The Kosher Gourmet by Daniel Neman Have yourself a matzo ball: The secrets bubby never told you and recipes she could have never imagined

April 8, 2014

Lori Nawyn: At Your Wit's End and Back: Finding Peace

Susan B. Garland and Rachel L. Sheedy: Strategies Married Couples Can Use to Boost Benefits

David Muhlbaum: Smart Tax Deductions Non-Itemizers Can Claim

Jill Weisenberger, M.S., R.D.N., C.D.E : Before You Lose Your Mental Edge

Dana Dovey: Coffee Drinkers Rejoice! Your Cup Of Joe Can Prevent Death From Liver Disease

Chris Weller: Electric 'Thinking Cap' Puts Your Brain Power Into High Gear

The Kosher Gourmet by Marlene Parrish A gift of hazelnuts keeps giving --- for a variety of nutty recipes: Entree, side, soup, dessert

April 4, 2014

Rabbi David Gutterman: The Word for Nothing Means Everything

Charles Krauthammer: Kerry's folly, Chapter 3

Amy Peterson: A life of love: How to build lasting relationships with your children

John Ericson: Older Women: Save Your Heart, Prevent Stroke Don't Drink Diet

John Ericson: Why 50 million Americans will still have spring allergies after taking meds

Cameron Huddleston: Best and Worst Buys of April 2014

Stacy Rapacon: Great Mutual Funds for Young Investors

Sarah Boesveld: Teacher keeps promise to mail thousands of former students letters written by their past selves

The Kosher Gourmet by Sharon Thompson Anyone can make a salad, you say. But can they make a great salad? (SECRETS, TESTED TECHNIQUES + 4 RECIPES, INCLUDING DRESSINGS)

April 2, 2014

Paul Greenberg: Death and joy in the spring

Dan Barry: Should South Carolina Jews be forced to maintain this chimney built by Germans serving the Nazis?

Mayra Bitsko: Save me! An alien took over my child's personality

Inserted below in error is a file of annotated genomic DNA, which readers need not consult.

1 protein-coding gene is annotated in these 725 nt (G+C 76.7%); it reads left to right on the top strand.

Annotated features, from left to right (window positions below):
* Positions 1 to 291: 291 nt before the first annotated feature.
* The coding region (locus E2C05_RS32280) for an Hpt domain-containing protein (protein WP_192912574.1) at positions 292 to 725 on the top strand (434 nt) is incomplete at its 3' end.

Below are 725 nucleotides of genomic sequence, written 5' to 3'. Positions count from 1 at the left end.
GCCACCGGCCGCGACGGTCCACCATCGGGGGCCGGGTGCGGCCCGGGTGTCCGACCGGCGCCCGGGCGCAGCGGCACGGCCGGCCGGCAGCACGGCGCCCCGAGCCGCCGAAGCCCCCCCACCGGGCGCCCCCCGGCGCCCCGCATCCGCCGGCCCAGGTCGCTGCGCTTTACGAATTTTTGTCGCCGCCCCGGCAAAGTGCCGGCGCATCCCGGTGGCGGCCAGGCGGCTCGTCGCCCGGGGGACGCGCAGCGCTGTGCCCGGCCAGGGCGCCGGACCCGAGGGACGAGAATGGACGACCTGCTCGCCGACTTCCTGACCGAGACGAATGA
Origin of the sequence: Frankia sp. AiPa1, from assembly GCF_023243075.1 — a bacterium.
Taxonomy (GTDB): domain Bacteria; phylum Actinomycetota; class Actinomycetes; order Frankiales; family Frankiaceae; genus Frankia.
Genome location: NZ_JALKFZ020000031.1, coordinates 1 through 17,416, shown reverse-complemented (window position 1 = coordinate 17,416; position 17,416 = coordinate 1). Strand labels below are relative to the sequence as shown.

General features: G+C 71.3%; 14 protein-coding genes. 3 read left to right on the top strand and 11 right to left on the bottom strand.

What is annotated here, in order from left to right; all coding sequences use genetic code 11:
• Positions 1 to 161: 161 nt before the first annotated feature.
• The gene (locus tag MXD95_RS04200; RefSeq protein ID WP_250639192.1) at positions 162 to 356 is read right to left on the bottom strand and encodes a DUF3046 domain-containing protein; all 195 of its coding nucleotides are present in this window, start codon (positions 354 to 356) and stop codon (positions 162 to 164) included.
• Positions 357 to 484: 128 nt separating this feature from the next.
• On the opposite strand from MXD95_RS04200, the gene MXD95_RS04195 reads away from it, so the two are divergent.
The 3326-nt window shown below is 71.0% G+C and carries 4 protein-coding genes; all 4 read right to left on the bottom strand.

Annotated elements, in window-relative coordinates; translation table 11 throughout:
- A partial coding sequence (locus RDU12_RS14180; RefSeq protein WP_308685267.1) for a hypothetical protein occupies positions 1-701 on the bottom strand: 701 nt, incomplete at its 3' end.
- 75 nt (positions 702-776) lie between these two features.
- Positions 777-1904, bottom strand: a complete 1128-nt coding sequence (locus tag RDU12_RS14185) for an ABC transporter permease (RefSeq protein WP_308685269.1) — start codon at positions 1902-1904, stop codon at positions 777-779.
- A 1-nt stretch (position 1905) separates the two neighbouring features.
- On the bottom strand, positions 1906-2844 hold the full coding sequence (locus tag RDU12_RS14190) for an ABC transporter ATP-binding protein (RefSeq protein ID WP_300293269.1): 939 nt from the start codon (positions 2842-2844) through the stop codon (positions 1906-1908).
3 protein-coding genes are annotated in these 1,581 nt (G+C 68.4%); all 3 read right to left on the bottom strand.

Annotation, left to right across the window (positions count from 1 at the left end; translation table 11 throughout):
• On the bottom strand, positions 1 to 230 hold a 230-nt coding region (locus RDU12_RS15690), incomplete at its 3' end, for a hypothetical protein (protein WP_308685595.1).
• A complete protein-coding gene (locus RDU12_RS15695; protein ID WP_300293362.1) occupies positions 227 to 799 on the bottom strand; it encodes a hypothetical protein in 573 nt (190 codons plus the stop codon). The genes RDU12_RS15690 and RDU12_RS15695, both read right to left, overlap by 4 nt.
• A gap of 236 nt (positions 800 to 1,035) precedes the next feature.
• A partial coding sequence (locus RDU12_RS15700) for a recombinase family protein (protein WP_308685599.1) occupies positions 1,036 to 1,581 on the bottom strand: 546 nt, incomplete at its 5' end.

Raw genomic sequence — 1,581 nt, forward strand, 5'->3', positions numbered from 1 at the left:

Frank Clayton: Get happy: 20 scientifically proven happiness activities

Susan Scutti: It's Genetic! Obesity and the 'Carb Breakdown' Gene

Lecia Bushak: Why Hand Sanitizer May Actually Harm Your Health

Stacy Rapacon: Great Funds You Can Own for $500 or Less

Cameron Huddleston: 7 Ways to Save on Home Decor

The Kosher Gourmet by Steve Petusevsky Exploring ingredients as edible-stuffed containers (TWO RECIPES + TIPS & TECHINQUES)

Jewish World Review Jan. 17, 2014/ 16 Shevat, 5774

The media's gleeful Christie pile-on

By Rich Lowry




http://www.JewishWorldReview.com | Memo to Chris Christie: They hate you.

If you don't know who "they" are, you haven't been watching the news or reading the papers.

Usually, it takes winning the GOP presidential nomination for a Republican media darling to experience such an onslaught of gleefully negative press coverage. John McCain was the straight-talking maverick right up until the moment he effectively clinched the nomination in 2008 -- immediately triggering a thinly sourced New York Times report insinuating an affair with a lobbyist.

New Jersey Gov. Chris Christie has gotten his disillusioning out of the way early, if he needed it. An occupational hazard of a certain kind of Republican is wanting to be loved by the wrong people. If the past week hasn't cured Christie of that tendency, nothing will.